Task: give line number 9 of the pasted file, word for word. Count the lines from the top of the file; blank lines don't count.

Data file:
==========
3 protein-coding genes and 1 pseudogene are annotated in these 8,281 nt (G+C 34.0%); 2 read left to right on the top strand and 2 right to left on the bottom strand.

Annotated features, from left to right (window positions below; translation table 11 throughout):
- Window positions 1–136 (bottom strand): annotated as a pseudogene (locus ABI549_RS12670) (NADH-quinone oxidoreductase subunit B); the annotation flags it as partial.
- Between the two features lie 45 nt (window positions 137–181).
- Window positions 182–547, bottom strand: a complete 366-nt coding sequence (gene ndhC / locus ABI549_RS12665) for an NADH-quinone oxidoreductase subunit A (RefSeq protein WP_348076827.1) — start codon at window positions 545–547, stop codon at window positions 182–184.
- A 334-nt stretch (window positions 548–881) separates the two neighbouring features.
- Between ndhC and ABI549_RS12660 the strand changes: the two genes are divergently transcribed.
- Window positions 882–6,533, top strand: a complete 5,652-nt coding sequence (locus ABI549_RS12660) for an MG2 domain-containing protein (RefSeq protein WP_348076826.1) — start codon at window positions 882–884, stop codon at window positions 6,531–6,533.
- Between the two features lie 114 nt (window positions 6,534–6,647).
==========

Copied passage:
- Between the two features lie 114 nt (window positions 6,534–6,647).